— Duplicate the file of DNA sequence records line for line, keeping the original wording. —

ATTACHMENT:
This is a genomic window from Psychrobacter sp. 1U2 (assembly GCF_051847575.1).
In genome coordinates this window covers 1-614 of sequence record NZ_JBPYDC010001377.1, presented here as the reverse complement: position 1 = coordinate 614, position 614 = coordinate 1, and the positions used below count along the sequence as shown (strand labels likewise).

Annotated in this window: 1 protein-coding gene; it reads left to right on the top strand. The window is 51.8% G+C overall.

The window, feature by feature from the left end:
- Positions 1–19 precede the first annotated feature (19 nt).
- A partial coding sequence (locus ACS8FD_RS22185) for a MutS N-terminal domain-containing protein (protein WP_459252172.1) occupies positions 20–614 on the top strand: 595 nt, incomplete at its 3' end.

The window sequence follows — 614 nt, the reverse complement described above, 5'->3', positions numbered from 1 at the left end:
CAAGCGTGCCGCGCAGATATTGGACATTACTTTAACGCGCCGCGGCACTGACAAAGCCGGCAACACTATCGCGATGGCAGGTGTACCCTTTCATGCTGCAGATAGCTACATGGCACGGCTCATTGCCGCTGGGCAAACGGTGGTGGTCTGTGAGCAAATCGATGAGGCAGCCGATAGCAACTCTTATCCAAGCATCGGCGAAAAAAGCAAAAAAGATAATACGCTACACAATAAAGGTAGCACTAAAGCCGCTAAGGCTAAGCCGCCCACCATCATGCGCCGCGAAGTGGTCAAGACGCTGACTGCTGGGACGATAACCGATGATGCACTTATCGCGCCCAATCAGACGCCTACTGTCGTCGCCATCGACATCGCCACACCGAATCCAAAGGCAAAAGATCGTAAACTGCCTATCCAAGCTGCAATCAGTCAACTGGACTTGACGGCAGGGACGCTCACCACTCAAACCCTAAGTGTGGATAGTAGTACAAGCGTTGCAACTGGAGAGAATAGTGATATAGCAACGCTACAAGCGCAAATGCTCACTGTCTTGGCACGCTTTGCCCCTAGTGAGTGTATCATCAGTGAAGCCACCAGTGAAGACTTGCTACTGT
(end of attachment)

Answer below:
This is a genomic window from Psychrobacter sp. 1U2 (assembly GCF_051847575.1).
In genome coordinates this window covers 1-614 of sequence record NZ_JBPYDC010001377.1, presented here as the reverse complement: position 1 = coordinate 614, position 614 = coordinate 1, and the positions used below count along the sequence as shown (strand labels likewise).

Annotated in this window: 1 protein-coding gene; it reads left to right on the top strand. The window is 51.8% G+C overall.

The window, feature by feature from the left end:
- Positions 1–19 precede the first annotated feature (19 nt).
- A partial coding sequence (locus ACS8FD_RS22185) for a MutS N-terminal domain-containing protein (protein WP_459252172.1) occupies positions 20–614 on the top strand: 595 nt, incomplete at its 3' end.

The window sequence follows — 614 nt, the reverse complement described above, 5'->3', positions numbered from 1 at the left end:
CAAGCGTGCCGCGCAGATATTGGACATTACTTTAACGCGCCGCGGCACTGACAAAGCCGGCAACACTATCGCGATGGCAGGTGTACCCTTTCATGCTGCAGATAGCTACATGGCACGGCTCATTGCCGCTGGGCAAACGGTGGTGGTCTGTGAGCAAATCGATGAGGCAGCCGATAGCAACTCTTATCCAAGCATCGGCGAAAAAAGCAAAAAAGATAATACGCTACACAATAAAGGTAGCACTAAAGCCGCTAAGGCTAAGCCGCCCACCATCATGCGCCGCGAAGTGGTCAAGACGCTGACTGCTGGGACGATAACCGATGATGCACTTATCGCGCCCAATCAGACGCCTACTGTCGTCGCCATCGACATCGCCACACCGAATCCAAAGGCAAAAGATCGTAAACTGCCTATCCAAGCTGCAATCAGTCAACTGGACTTGACGGCAGGGACGCTCACCACTCAAACCCTAAGTGTGGATAGTAGTACAAGCGTTGCAACTGGAGAGAATAGTGATATAGCAACGCTACAAGCGCAAATGCTCACTGTCTTGGCACGCTTTGCCCCTAGTGAGTGTATCATCAGTGAAGCCACCAGTGAAGACTTGCTACTGT